I'm still amazed that, evidently, the whole surprise for Charlie was kept a secret for so long. We had people at the front door making sure nobody walked in accidentally wearing the Charlie shirt in plain sight.

That's pretty much it (besides, the season finale of 24 is about to start), and those of you who were there know how the show went. For those that weren't, here's a video of the band playing Fading Dreams, with special foreground appearance by a twirlie-girlie.

Wednesday, April 25, 2007

Not the most eventful...

It wasn't the most amazingly eventful trip over to Jacksonville this past weekend, but it was still an enjoyable one. I went over on saturday after everybody else had gone on friday. I just met up with them at Jack Rabbit's a few hours before the show. It was good that Sarah was standing out at the road in front of the place to help Charlie find it because I'm not sure I would have found it otherwise. Let's just say that the 'sign' on the door of their rather non-descript building looked like it was written with a magic marker.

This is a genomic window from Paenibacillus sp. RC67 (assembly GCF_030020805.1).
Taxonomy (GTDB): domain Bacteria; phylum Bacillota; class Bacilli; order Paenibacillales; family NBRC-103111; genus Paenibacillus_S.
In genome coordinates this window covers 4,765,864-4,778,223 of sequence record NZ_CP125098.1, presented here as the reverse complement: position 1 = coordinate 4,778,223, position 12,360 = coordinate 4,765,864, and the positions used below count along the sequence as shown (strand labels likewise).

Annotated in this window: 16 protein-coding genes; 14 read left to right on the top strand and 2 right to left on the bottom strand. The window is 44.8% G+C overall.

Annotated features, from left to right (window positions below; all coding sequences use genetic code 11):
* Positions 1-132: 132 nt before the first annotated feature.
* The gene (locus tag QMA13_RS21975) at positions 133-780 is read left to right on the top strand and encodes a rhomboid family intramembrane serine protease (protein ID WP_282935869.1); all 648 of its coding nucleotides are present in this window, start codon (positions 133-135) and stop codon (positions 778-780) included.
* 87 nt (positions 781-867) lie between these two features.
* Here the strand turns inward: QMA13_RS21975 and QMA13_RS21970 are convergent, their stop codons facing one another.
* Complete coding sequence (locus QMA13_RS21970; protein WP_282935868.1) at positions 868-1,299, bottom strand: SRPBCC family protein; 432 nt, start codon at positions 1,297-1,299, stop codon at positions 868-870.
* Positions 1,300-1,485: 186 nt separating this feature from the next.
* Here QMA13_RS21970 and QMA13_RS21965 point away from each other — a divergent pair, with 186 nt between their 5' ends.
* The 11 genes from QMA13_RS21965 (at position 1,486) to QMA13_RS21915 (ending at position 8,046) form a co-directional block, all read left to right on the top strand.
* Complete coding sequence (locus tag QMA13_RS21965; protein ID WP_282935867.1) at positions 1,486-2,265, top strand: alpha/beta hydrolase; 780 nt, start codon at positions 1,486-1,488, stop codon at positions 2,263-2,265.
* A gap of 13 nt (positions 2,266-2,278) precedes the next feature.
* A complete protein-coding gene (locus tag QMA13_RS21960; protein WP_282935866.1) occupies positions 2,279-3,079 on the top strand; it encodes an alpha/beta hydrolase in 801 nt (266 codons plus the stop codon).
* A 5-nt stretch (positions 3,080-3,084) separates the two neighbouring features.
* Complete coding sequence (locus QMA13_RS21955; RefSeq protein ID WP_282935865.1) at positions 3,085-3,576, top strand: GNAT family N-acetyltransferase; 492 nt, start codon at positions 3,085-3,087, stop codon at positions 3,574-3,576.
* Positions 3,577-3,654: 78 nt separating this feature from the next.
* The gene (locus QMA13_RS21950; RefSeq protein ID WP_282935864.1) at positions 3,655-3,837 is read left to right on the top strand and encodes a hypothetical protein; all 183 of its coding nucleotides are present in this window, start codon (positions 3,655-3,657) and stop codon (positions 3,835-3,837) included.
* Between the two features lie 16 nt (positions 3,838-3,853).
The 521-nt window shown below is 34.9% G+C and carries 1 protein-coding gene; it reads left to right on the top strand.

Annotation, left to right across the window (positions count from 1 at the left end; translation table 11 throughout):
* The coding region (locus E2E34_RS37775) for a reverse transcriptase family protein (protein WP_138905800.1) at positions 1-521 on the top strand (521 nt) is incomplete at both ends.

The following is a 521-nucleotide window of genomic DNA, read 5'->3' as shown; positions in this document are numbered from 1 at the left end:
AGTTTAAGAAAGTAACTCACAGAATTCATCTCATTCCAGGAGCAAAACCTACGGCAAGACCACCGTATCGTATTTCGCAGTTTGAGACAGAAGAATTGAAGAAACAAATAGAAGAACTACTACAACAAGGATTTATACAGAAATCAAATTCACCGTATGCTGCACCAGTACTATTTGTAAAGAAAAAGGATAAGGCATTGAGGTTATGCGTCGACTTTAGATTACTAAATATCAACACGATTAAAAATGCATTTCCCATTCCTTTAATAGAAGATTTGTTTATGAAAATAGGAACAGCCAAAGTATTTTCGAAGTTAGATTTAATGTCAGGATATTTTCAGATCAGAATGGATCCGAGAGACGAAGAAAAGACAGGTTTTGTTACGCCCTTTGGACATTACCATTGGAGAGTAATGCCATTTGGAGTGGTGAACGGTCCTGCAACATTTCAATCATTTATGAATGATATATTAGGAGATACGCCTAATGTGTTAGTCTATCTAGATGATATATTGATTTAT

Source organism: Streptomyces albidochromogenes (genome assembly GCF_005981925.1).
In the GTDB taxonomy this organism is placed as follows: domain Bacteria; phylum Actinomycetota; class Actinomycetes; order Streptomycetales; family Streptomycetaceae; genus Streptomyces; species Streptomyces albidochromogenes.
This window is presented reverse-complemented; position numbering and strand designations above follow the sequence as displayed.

It was a nice enough place though. Pretty much business as usual as far as bars go. Though, this one did have an old Contra video game machine, so bonus points for that. After the soundcheck, we took a walk down the relatively dead streets. We tried to get food at a few places, but they all closed at 8pm, even the place (and for the life of me I can't remember which place it was) that had 9pm listed on their door as the saturday closing time. Charlie did manage to get himself a free Coke there though. I guess he just sweet talked the girl behind the counter somehow. Eventually it was decided that we'd get ice cream for dinner, as there was a Marble Slab right down the street. This was a good decision because that is some darned good ice cream, my friends. I had vanilla (yes, it's a real flavor and it's good and not bland!) with M&Ms mixed in. I'd tell you what everybody else got, but honestly I don't pay that much attention to details like that.